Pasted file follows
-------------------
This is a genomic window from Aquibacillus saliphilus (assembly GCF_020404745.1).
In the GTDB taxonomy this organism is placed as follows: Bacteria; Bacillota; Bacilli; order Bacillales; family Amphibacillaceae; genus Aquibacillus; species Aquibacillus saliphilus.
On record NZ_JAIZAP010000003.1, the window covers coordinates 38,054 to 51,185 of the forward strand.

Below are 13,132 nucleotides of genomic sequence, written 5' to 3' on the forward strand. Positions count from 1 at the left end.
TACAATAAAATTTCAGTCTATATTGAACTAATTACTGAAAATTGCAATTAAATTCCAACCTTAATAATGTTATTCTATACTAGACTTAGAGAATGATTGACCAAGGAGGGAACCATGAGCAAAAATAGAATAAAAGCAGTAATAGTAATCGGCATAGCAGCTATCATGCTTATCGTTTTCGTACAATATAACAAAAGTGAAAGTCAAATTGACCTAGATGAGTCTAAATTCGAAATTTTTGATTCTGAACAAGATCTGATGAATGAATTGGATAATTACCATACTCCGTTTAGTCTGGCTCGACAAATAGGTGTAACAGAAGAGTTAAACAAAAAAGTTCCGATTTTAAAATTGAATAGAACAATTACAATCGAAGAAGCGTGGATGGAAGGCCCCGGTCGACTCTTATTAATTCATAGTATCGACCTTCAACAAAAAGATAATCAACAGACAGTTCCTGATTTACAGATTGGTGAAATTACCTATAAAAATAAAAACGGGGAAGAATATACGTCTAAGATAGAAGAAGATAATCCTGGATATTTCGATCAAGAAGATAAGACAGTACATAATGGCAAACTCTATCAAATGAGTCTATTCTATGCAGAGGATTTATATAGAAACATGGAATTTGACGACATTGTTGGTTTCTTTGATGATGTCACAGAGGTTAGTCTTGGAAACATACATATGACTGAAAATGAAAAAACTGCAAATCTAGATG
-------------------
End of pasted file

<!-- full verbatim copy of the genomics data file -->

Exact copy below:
This is a genomic window from Aquibacillus saliphilus (assembly GCF_020404745.1).
In the GTDB taxonomy this organism is placed as follows: Bacteria; Bacillota; Bacilli; order Bacillales; family Amphibacillaceae; genus Aquibacillus; species Aquibacillus saliphilus.
On record NZ_JAIZAP010000003.1, the window covers coordinates 38,054 to 51,185 of the forward strand.

Below are 13,132 nucleotides of genomic sequence, written 5' to 3' on the forward strand. Positions count from 1 at the left end.
TACAATAAAATTTCAGTCTATATTGAACTAATTACTGAAAATTGCAATTAAATTCCAACCTTAATAATGTTATTCTATACTAGACTTAGAGAATGATTGACCAAGGAGGGAACCATGAGCAAAAATAGAATAAAAGCAGTAATAGTAATCGGCATAGCAGCTATCATGCTTATCGTTTTCGTACAATATAACAAAAGTGAAAGTCAAATTGACCTAGATGAGTCTAAATTCGAAATTTTTGATTCTGAACAAGATCTGATGAATGAATTGGATAATTACCATACTCCGTTTAGTCTGGCTCGACAAATAGGTGTAACAGAAGAGTTAAACAAAAAAGTTCCGATTTTAAAATTGAATAGAACAATTACAATCGAAGAAGCGTGGATGGAAGGCCCCGGTCGACTCTTATTAATTCATAGTATCGACCTTCAACAAAAAGATAATCAACAGACAGTTCCTGATTTACAGATTGGTGAAATTACCTATAAAAATAAAAACGGGGAAGAATATACGTCTAAGATAGAAGAAGATAATCCTGGATATTTCGATCAAGAAGATAAGACAGTACATAATGGCAAACTCTATCAAATGAGTCTATTCTATGCAGAGGATTTATATAGAAACATGGAATTTGACGACATTGTTGGTTTCTTTGATGATGTCACAGAGGTTAGTCTTGGAAACATACATATGACTGAAAATGAAAAAACTGCAAATCTAGATG